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USDA Accepting Comments on Microchipping Standards

Make your voice heard on the need for universally reliable technology

Make your voice heard on the need for universally reliable technology

Microchipping technology that would simply and reliably identify lost pets has long been one of the great hopes of the animal care and control community. But for decades, patent issues and incompatibility between chips and scanners have limited the lifesaving potential of microchips. A chip made by one company may go unread by a scanner made by another, and a pet may not be identifiable if his family moves to another community or country. Even if a chip is detected, encryption may prevent the officer from being able to make a simple call to the pet owner when he finds a chipped animal.

Because of these ongoing problems, many leaders in the animal welfare and veterinary communities believe that, if microchipping is to fulfill its promise of easier and more reliable identification of lost pets, the producers of microchips and scanners must work together to ensure a standardized frequency for microchips. (To read more about the history and arguments of the microchip debate, read “Navigating the Microchip Maze,” previously published in Animal Sheltering magazine.)

For those stakeholders unable to attend a meeting, APHIS is accepting written comments until September 6, 2006. To submit written comments, send an original and three copies to Docket No. APHIS-2006-0012, Regulatory Analysis and Development, PPD, APHIS, Station 3A-03.8, 4700 River Road, Unit 118, Riverdale, MD 20737-1238. Be sure your comments are received by September 6, 2006.

To submit a comment online, visit and in the “Search Regulations and Federal Actions” box, select “Animal and Plant Health Inspection Service” and click “submit.” In the Docket ID column, select APHIS 2006-0012.

The federal government has finally taken up the issue and is asking interested parties for their input. Last month, the Federal Register (Vol. 71, No. 47) announced a series of informational meetings to discuss the use of microchips to identify animals protected under the Animal Welfare Act (AWA). The meetings are being organized by the U.S. Department of Agriculture’s Animal and Plant Health Inspection Service (APHIS), the branch of the government responsible for enforcement of the AWA. Meetings were held in Riverdale, MD, and Boston, MA, in March; in Baton Rouge, LA, in early April; and most recently in Springfield, MO, on April 18. The two remaining meetings are to be held on April 25 in Centennial, CO, at the South Denver Chamber of Commerce (6840 South University Blvd., Centennial, CO), and May 10 in San Diego, CA, at the Homewood Suites Hilton (11025 Vista Sorrento Pkwy., San Diego, CA). Read the full text of the Federal Register notice.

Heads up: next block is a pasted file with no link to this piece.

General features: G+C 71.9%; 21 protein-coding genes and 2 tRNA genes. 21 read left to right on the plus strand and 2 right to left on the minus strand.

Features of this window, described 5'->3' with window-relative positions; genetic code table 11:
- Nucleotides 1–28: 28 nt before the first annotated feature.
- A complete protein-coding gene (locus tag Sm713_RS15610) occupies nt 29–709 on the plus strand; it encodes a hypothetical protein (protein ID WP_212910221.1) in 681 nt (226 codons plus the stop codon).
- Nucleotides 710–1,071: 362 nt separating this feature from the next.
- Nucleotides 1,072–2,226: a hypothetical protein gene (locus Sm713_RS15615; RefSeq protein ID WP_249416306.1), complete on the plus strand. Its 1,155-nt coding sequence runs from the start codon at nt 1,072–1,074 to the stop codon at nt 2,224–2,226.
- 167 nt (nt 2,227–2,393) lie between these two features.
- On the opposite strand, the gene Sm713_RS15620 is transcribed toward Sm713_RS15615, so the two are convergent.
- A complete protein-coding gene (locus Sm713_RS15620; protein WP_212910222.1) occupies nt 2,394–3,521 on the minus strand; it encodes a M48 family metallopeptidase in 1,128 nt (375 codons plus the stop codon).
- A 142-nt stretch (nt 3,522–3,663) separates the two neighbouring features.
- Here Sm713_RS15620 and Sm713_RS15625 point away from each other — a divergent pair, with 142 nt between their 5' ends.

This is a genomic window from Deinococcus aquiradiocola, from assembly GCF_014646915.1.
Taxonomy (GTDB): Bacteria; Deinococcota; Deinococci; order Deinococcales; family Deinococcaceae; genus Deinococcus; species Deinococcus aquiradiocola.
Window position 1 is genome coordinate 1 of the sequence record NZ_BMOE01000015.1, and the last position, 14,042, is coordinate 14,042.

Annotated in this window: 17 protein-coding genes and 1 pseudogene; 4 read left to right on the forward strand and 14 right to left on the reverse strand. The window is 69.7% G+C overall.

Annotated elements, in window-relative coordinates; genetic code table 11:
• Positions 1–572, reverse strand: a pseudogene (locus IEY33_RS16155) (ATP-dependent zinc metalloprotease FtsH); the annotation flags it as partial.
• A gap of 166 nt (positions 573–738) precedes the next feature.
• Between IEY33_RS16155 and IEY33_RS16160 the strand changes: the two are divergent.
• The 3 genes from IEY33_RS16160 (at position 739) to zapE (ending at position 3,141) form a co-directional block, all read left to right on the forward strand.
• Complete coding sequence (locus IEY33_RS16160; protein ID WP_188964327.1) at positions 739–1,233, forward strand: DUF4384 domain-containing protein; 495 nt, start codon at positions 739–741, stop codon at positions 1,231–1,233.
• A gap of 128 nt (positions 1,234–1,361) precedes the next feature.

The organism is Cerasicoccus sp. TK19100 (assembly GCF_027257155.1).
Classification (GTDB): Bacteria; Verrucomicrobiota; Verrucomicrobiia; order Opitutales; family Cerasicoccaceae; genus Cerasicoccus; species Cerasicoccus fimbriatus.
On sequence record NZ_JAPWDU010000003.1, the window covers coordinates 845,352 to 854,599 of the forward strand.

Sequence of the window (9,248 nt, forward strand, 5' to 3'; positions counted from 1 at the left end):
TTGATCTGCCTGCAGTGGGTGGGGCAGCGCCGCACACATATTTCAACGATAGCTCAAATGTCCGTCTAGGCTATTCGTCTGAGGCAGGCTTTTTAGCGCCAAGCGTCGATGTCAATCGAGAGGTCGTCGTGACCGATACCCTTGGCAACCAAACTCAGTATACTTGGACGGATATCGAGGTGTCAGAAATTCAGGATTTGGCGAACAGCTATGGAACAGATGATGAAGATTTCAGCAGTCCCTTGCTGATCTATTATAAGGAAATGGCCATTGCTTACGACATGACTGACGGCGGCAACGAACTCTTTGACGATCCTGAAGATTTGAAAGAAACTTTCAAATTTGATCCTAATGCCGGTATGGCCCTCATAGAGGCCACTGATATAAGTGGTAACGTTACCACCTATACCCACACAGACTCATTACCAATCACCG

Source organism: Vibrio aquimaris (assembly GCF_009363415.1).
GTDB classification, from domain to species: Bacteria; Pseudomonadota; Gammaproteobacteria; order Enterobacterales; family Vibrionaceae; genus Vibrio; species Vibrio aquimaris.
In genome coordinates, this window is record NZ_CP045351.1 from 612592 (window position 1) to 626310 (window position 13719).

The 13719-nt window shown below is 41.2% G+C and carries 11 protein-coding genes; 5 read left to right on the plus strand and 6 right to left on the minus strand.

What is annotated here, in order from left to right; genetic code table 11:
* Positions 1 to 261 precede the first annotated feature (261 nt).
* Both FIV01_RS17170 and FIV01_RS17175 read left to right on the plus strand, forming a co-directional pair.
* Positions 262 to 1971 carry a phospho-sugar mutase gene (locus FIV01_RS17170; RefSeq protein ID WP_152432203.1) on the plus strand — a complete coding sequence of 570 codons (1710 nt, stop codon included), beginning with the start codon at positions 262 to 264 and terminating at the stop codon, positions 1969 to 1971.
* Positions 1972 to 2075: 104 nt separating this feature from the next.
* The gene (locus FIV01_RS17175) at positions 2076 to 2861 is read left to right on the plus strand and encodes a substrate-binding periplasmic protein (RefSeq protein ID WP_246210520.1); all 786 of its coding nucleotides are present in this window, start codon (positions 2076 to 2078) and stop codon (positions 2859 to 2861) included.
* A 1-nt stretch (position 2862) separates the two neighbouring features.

The AWA gives APHIS the authority over animals used for “exhibition, research, and the wholesale pet trade, as well as the transportation of these animals in commerce,” but it does not grant the agency authority “to regulate private pet ownership or the retail sale of pets and consequently [the agency] cannot mandate a single national standard for the microchip identification of pets” (Federal Register, Vol. 71, No. 47). The AWA currently requires identification (e.g., tags, tattoos, or collars) for animals it covers, and APHIS is now considering adding microchips, specifically International Organization for Standardization (ISO) compliant chips, as an additional identification option.

While owned pets and shelter animals are not directly covered by APHIS regulations, any standard implemented for AWA-protected animals will likely influence identification issues for all cats and dogs. For example, if the ISO standard is adopted for AWA-protected animals, the ISO chips and scanners could become more readily accessible for use in the U.S. The microchip and scanner market may change, and microchip database registries used for tracking pet owners may improve. Depending on the changes, shelters and veterinarians may feel an increased level of confidence in microchipping as an effective identification system for pets.

Formed in 2004, the Coalition for Reuniting Pets and Families (a group comprised of The Humane Society of the United States, American Humane Association, American Animal Hospital Association, American Society for the Prevention of Cruelty to Animals, American Society of Veterinary Medical Association Executives, American Veterinary Medical Association) has requested “that chip and scanner manufacturers and marketers permit the use of a scanner that can read all microchips—and that such a scanner be made readily available to shelters, animal control officers and veterinarians throughout the country.”